Basic Photography Article - #11 HDR Photography Part 4 HDR with Photomatix
In this article I'll explain how to create an HDR image in HDRsoft Photomatix 5. This is probably the most widely used HDR program, and it's my choice when I want to get wilder than the photorealistic look I get in Lightroom. You can purchase or download a trial at https://www.hdrsoft.com/index.html.
I'm using the same six images we used in HDR Part 2. The first step is to select our images and then there are two main ways to get them into Photomatix depending on whether you use Lightroom or not.
The way I prefer to work from Lightroom is to configure Photomatix as an external editor. This allows you to define what type of files will be sent to Photomatix, the color depth, and what file to start to run Photomatix. Once you have Photomatix set up as an external editor, select all of the files you want to use, right click (PC) and select "edit in" and select Photomatix. Lightroom will then convert your raw images to the file format you specify (I use 8bit TIFF) and open them in Photomatix. Again if you don't know how to configure an external editing program here is an article showing how.
Editing in Photomatix from Lightroom
After you select edit in Photomatix, you will see the dialog box below. If you shot in raw, Lightroom will automatically create TIFFs (or whatever file type you specified when setting Photomatix up as an external editor) and that is your only choice. If you shot JPGs or TIFFs you will have the option to edit the originals.
If you don't use Lightroom (and why don't you?) or if you want to work directly with your raw files, you can start Photomatix, and import directly. Choose load bracketed images, browse to their location and click open.
Opening images from Photomatix
Then choose Merge for HDR processing as below.
You will see your images listed in the box. I always leave "show 32 bit image" unchecked. Click OK
Whether you selected you images in Lightroom, or opened them in Photomatix you will see this import dialog. I always leave align source images checked. Then choose whether you shot handheld or on a tripod. You can leave crop aligned images checked, but that really only applies if you shot handheld and the program had to do a lot of shifting to align the images. Again ghosting options are only necessary if something with the picture was moving, so I left it unchecked. I always choose reduce noise on underexposed and normal images, leave strength at 100% and I always check chromatic aberration. Depending on the speed of your computer, and the number and size of your files, it may take a couple of minutes to do all of the corrections and open your new image in the main editing window.
Below is the main editing window. On the left are the individual controls, and on the right are several presets. I have created several of my own presets that are my usual starting point. My suggestion is to click through the presets until you see something close to what you like, and then start adjusting sliders to fine tune the look.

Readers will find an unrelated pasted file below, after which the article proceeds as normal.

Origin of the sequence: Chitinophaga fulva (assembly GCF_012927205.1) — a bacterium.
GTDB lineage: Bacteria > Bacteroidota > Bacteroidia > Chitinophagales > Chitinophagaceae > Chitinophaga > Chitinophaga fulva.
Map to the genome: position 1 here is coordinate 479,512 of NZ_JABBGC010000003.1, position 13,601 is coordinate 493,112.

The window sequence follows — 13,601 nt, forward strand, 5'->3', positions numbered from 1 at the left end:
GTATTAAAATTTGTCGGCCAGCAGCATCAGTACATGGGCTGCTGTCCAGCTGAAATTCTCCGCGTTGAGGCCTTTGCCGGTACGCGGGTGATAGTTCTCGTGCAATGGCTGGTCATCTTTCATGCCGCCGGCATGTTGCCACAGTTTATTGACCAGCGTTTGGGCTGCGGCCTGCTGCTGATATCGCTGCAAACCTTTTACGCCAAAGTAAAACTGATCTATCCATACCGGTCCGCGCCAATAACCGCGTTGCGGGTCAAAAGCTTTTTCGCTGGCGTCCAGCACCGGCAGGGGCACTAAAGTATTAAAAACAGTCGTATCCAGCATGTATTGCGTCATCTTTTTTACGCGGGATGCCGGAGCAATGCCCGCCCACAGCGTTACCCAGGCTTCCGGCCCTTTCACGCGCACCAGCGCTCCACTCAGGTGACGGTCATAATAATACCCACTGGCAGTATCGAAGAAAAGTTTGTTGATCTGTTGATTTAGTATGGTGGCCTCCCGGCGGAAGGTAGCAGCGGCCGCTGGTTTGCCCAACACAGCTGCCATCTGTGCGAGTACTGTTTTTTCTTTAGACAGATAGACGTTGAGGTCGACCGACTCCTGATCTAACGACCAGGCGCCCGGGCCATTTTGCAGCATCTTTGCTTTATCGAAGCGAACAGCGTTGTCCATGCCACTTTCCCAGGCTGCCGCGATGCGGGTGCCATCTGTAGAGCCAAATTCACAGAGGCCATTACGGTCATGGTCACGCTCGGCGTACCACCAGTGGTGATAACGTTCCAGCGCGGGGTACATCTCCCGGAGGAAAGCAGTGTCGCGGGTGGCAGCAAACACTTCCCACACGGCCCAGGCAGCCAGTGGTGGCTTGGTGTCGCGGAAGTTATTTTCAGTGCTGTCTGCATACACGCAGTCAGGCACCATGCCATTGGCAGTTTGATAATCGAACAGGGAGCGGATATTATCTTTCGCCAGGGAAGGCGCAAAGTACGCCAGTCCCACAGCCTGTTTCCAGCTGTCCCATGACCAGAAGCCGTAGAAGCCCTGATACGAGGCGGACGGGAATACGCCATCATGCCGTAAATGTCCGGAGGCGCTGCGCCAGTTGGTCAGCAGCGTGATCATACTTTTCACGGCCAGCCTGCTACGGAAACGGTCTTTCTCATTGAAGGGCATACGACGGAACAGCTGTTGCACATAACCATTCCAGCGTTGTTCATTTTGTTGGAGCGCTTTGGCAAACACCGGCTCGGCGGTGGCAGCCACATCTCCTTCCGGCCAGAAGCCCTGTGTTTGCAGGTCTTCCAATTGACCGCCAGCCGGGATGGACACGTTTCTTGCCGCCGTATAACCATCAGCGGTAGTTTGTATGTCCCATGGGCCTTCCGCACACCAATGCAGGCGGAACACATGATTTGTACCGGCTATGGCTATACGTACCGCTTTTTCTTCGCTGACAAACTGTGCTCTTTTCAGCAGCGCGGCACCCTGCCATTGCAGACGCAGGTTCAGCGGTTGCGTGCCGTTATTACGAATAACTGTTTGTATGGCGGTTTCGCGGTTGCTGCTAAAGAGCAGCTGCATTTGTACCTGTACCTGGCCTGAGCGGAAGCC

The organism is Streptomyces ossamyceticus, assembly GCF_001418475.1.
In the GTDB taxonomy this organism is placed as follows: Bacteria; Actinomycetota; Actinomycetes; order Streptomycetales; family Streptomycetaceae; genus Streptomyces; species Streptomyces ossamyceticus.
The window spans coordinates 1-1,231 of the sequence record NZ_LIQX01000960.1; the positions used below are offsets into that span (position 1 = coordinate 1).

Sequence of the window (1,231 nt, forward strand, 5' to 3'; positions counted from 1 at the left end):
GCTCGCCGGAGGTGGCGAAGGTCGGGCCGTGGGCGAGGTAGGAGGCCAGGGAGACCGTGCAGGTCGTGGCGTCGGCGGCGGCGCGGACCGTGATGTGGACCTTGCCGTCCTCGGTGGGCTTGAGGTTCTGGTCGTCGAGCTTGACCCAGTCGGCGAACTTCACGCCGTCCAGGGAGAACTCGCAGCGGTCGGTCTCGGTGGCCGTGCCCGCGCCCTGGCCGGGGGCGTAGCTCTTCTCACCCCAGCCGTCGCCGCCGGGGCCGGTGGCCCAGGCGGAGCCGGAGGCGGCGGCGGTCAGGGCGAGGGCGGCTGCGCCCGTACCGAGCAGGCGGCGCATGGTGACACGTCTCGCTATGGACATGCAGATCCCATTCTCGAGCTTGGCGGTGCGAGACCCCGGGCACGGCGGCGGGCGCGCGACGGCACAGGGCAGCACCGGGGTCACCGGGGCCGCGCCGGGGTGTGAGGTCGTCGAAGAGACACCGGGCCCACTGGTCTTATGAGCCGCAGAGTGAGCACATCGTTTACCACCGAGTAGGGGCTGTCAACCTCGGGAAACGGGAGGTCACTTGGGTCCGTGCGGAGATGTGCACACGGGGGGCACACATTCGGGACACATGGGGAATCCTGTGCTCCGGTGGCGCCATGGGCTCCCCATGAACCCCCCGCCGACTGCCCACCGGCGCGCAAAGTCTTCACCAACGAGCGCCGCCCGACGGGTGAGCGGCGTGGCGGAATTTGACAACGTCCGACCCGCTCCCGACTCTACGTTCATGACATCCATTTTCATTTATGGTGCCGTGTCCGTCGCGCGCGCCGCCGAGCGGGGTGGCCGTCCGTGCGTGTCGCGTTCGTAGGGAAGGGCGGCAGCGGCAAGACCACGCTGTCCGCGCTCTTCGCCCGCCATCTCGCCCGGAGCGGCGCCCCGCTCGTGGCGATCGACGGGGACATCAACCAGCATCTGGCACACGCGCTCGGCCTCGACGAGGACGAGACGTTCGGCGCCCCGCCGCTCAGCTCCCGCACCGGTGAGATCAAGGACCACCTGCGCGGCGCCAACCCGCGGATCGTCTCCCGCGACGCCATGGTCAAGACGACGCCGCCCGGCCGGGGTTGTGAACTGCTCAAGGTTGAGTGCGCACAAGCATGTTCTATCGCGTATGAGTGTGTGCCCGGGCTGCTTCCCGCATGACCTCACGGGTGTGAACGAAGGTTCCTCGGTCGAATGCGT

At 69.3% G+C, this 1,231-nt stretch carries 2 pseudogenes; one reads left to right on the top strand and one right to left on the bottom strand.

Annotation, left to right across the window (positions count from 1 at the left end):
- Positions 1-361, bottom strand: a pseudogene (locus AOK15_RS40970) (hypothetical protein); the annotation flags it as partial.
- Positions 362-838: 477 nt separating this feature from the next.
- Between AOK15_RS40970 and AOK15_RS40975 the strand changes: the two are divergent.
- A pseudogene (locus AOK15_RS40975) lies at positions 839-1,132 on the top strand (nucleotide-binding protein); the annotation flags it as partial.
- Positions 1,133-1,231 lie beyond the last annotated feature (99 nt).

In the image below, I started with my own "medium painterly high black point" preset and adjusted from there. I almost always leave strength at 100%. I usually don't change saturation from the default of 50 since I prefer to adjust that later in Lightroom. I usually have tone compression high, between 8 and 10, and detail contrast between 6 and 10. Lighting adjustments I rarely change from medium. Surreal and surreal+ pretty much do as they sound like, and they're usually too much, even for me.
Smooth highlights I usually leave low, sometimes even 0 as here. The white and black point settings really depend on the individual image, but I generally have the white point less than 1 and the black point between 6 and 10. I've found that a higher black point creates more realistic shadows. If you'll notice, most of the extreme HDR's that you love to hate, have almost no shadows, and that is part of the unreal look. Gamma adjusts the overall exposure as well as the balance of highlights and shadows. Increasing it lightens the image, decreasing darkens it. Small adjustments make pretty big changes. I also don't usually change the color temperature, but wait to do that back in Lightroom.
If you have some settings you really like, before applying them, you can save them as a preset, for later use. When your image looks good to you click apply at the lower left.
After a few seconds, you will see the finishing touch box. I usually select "sharpen with mild sharpening", but don't use contrast or color controls. Again I'll do them back in Lightroom.
Choose where to save your image and in what format. I usually choose 8 bit TIFF. 16 bit has more color information, but the files are much larger, and if I edit them in Photoshop, many plug-ins only work in 8 bit mode.
Here's how my image looks after editing in Photomatix.
Back in Lightroom I adjusted the color balance by selecting the eyedropper tool and clicking on the gray spoke of a wheel. I set the white and black points by shift-double clicking on their pointers. I increased the exposure, added some contrast and added a good bit of clarity and some vibrance.
editing in LR
And here it is with Lightroom edits. Of course I still have more editing to do in Photoshop, but that's for Part 6.